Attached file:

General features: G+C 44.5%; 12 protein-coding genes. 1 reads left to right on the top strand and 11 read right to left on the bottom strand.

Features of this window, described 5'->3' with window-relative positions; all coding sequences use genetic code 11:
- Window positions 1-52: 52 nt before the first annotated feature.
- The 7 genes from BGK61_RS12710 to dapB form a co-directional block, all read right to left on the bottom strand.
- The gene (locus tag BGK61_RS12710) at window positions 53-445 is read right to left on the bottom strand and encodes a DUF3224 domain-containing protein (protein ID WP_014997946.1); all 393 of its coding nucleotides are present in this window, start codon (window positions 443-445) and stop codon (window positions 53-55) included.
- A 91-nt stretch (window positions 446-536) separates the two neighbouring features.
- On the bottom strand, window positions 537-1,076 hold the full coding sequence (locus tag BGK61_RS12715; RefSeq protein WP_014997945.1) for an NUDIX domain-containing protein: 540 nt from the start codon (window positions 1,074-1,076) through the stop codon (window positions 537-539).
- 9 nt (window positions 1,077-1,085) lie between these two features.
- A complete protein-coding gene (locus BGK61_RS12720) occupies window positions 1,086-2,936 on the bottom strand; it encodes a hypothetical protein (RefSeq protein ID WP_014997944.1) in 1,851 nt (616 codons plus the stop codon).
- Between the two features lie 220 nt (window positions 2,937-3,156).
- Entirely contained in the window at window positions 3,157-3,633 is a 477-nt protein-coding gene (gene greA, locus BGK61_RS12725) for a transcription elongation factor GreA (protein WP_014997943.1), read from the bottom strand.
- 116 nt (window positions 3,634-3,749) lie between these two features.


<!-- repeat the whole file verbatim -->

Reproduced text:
General features: G+C 44.5%; 12 protein-coding genes. 1 reads left to right on the top strand and 11 read right to left on the bottom strand.

Features of this window, described 5'->3' with window-relative positions; all coding sequences use genetic code 11:
- Window positions 1-52: 52 nt before the first annotated feature.
- The 7 genes from BGK61_RS12710 to dapB form a co-directional block, all read right to left on the bottom strand.
- The gene (locus tag BGK61_RS12710) at window positions 53-445 is read right to left on the bottom strand and encodes a DUF3224 domain-containing protein (protein ID WP_014997946.1); all 393 of its coding nucleotides are present in this window, start codon (window positions 443-445) and stop codon (window positions 53-55) included.
- A 91-nt stretch (window positions 446-536) separates the two neighbouring features.
- On the bottom strand, window positions 537-1,076 hold the full coding sequence (locus tag BGK61_RS12715; RefSeq protein WP_014997945.1) for an NUDIX domain-containing protein: 540 nt from the start codon (window positions 1,074-1,076) through the stop codon (window positions 537-539).
- 9 nt (window positions 1,077-1,085) lie between these two features.
- A complete protein-coding gene (locus BGK61_RS12720) occupies window positions 1,086-2,936 on the bottom strand; it encodes a hypothetical protein (RefSeq protein ID WP_014997944.1) in 1,851 nt (616 codons plus the stop codon).
- Between the two features lie 220 nt (window positions 2,937-3,156).
- Entirely contained in the window at window positions 3,157-3,633 is a 477-nt protein-coding gene (gene greA, locus BGK61_RS12725) for a transcription elongation factor GreA (protein WP_014997943.1), read from the bottom strand.
- 116 nt (window positions 3,634-3,749) lie between these two features.